Call for Papers: American Association of Geographers (AAG) Annual Meeting | April 6-10, 2020 | Denver, CO USA
Paper Session: Food and Carceral Intersections: From Geographies of Confinement to Enactments of Abolition
Organizers: Joshua Sbicca (Colorado State University) and Becca Clark-Hargreaves (Colorado State University)
Session Description: How might we better understand food systems by attending to the penal system and vice versa? Carceral spaces – such as neighborhood zones of police surveillance and plantation prisons that exploit confined labor – reflect and reproduce systems of oppression also present in the food system (Gilmore 2007). In cities, the state regularly polices poverty instead of addressing the institutional racism and capitalist urbanization that perpetuates the lack of access to goods like healthy food (Wacquant 2009; Camp 2016). Additionally, the food system relies on carceral practices to secure disciplined labor by weaponizing the possibility of deportation for racialized undocumented workers and wielding the threat of violence to keep workers in the fields (Mitchell 1996; Horton 2016). And of course, there is slow death tied to low-quality food in prisons, prison food and agriculture industries, force feeding of prisoners, and the use of food (or its denial) as punishment (Camplin 2016; Smoyer 2019).
But there are also seeds of struggle for the abolition of penal logics and institutions that maintain the violence of the ongoing practices and legacies of colonialism, white supremacy, and institutional racism vis-à-vis food (Heynen 2016; Murguía 2018; Pellow 2018). Hunger strikes and food riots have long been used as a tool to gain the sympathy of the public, shame political opponents, and gain concessions from the state and penal officials (Scanlan et al. 2008; McGregor 2011; Bargu 2014). Food is also a site for resistance in prison, whether to celebrate cultural foodways or assert a sense of self and autonomy (Ugelvik 2011; Gibson-Light 2018). Food and environmental justice activists have also sought to intervene in mass incarceration and the prison pipeline with campaigns and initiatives that support prisoners and formerly incarcerated people (Sbicca 2016; Nocella, Ducre, and Lupinacci 2016).
This session seeks to critically explore these and other intersections between food and carceral systems, politics, ideologies, spatialities, and social movements. We are especially interested in papers working through food and carceral politics through the lens of racial capitalism, racial neoliberalism, Plantationocene and plantation ecologies, abolition ecologies, masculinities and femininities, restorative justice, environmental justice, food justice, and food sovereignty.
Some possible orienting topics include:
- Farming, gardening, and horticulture programs in prison
- Prison food industries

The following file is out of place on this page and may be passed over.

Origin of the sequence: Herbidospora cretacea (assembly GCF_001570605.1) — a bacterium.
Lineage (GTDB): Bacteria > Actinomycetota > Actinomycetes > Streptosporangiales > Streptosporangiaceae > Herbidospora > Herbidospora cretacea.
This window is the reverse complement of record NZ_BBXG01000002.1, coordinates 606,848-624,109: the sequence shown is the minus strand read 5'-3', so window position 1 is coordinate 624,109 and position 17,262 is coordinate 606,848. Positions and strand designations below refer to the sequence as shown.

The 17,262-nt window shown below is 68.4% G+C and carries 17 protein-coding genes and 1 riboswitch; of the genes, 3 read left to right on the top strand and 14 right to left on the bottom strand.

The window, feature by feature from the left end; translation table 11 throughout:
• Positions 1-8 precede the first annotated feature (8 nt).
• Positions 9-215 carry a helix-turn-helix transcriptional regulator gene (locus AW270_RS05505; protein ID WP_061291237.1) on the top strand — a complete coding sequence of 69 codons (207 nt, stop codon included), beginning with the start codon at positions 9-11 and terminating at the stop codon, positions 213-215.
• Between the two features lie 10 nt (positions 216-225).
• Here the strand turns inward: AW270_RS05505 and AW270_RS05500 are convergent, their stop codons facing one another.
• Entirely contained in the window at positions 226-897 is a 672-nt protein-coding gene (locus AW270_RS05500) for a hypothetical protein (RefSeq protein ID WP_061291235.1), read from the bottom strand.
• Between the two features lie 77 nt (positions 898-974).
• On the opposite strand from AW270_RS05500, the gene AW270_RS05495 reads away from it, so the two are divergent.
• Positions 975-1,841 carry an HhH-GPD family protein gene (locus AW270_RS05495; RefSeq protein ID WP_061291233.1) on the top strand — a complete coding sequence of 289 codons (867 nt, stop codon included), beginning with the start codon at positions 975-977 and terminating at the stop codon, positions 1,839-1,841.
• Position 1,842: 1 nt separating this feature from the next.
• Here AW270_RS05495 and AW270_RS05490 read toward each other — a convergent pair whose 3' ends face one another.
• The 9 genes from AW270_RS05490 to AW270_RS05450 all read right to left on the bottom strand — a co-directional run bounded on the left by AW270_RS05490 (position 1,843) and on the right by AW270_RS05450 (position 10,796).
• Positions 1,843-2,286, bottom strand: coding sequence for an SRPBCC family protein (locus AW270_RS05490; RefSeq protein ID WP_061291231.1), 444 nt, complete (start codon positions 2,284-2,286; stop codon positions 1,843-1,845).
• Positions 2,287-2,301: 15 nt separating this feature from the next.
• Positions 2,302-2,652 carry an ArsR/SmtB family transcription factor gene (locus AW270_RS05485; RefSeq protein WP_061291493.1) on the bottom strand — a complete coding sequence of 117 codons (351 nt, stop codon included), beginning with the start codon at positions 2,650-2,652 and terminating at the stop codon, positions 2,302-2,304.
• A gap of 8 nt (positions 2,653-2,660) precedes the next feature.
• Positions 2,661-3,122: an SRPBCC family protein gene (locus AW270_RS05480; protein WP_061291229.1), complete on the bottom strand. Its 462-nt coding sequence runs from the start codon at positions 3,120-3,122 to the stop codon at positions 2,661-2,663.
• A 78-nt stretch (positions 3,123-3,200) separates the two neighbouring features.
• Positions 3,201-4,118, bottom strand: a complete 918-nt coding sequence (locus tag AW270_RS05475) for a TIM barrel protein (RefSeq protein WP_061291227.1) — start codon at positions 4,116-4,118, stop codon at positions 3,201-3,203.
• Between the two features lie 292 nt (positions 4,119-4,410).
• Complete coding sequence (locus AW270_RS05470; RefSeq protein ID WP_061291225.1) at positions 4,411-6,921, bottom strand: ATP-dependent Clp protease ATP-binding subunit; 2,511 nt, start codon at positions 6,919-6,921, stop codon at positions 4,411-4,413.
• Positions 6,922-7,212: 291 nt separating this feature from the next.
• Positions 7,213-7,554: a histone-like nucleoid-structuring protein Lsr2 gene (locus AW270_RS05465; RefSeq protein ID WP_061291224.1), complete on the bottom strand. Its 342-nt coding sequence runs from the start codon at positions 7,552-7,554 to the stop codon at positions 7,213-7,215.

- Social, cultural, and spatial dimensions of prison food
- Plantation and carceral logics and the food system
- Prison food riots and hunger strikes
- Prison abolition and reform efforts that engage with food politics
- Conversion of farmland into prisons and jails
- Impacts of toxic prisons and jails on agriculture
- Food and environmental justice activism with prisoners and formerly incarcerated people
- Social movement alliances between food and prison abolition/reform activists
Please send paper titles and abstracts (250 words maximum) and your personal identification number (received from the AAG after registering online at www.aag.org) to Joshua Sbicca, Colorado State University (firstname.lastname@example.org). Please send by October 21.
Bargu, Banu. 2014. Starve and Immolate: The Politics of Human Weapons. New York, NY: Columbia University Press.
Camp, J. T. 2016. Incarcerating the Crisis: Freedom Struggles and the Rise of the Neoliberal State. Berkeley, CA: University of California Press.
Camplin, E., 2016. Prison Food in America. Lanham, MD: Rowman & Littlefield.
Gilmore, R. W. 2007. Golden Gulag: Prisons, Surplus, Crisis, and Opposition in Globalizing California. Berkeley, CA: University of California Press.
Heynen, N., 2016. Urban political ecology II: The abolitionist century. Progress in Human Geography, 40(6), 839-845.
Horton, S.B., 2016. They Leave Their Kidneys in the Fields: Illness, Injury, and Illegality Among US Farmworkers. Berkeley, CA: University of California Press.
McGregor, J., 2011. Contestations and consequences of deportability: hunger strikes and the political agency of non-citizens. Citizenship Studies, 15(5): 597-611.
Mitchell, D., 1996. The Lie of the Land: Migrant Workers and the California Landscape. Minneapolis, MN: University of Minnesota Press.
Murguía, S.J., 2018. Food as a Mechanism of Control and Resistance in Jails and Prisons: Diets of Disrepute. Lanham, MD: Lexington Books.
Nocella II, A.J., Ducre, K.A. and Lupinacci, J. eds., 2016. Addressing Environmental and Food Justice Toward Dismantling the School-to-Prison Pipeline: Poisoning and Imprisoning Youth. New York, NY: Springer.
Pellow, D.N., 2018. “Political Prisoners and Environmental Justice.” Capitalism, Nature, Socialism. 29(4), 1-20.
Sbicca, J., 2016. These bars can’t hold us back: Plowing incarcerated geographies with restorative food justice. Antipode, 48(5), 1359-1379.
Scanlan, S.J., Cooper Stoll, L. and Lumm, K., 2008. Starving for change: The hunger strike and nonviolent action, 1906–2004. In Research in social movements, conflicts and change (275-323). Emerald Group Publishing Limited.
Smoyer, A.B., 2019. Food in correctional facilities: A scoping review. Appetite. 141(1).
Ugelvik, T., 2011. The hidden food: Mealtime resistance and identity work in a Norwegian prison. Punishment & Society, 13(1), 47-63.
Wacquant, L. 2009. Punishing the Poor: The Neoliberal Government of Social Insecurity. Durham, NC: Duke University Press.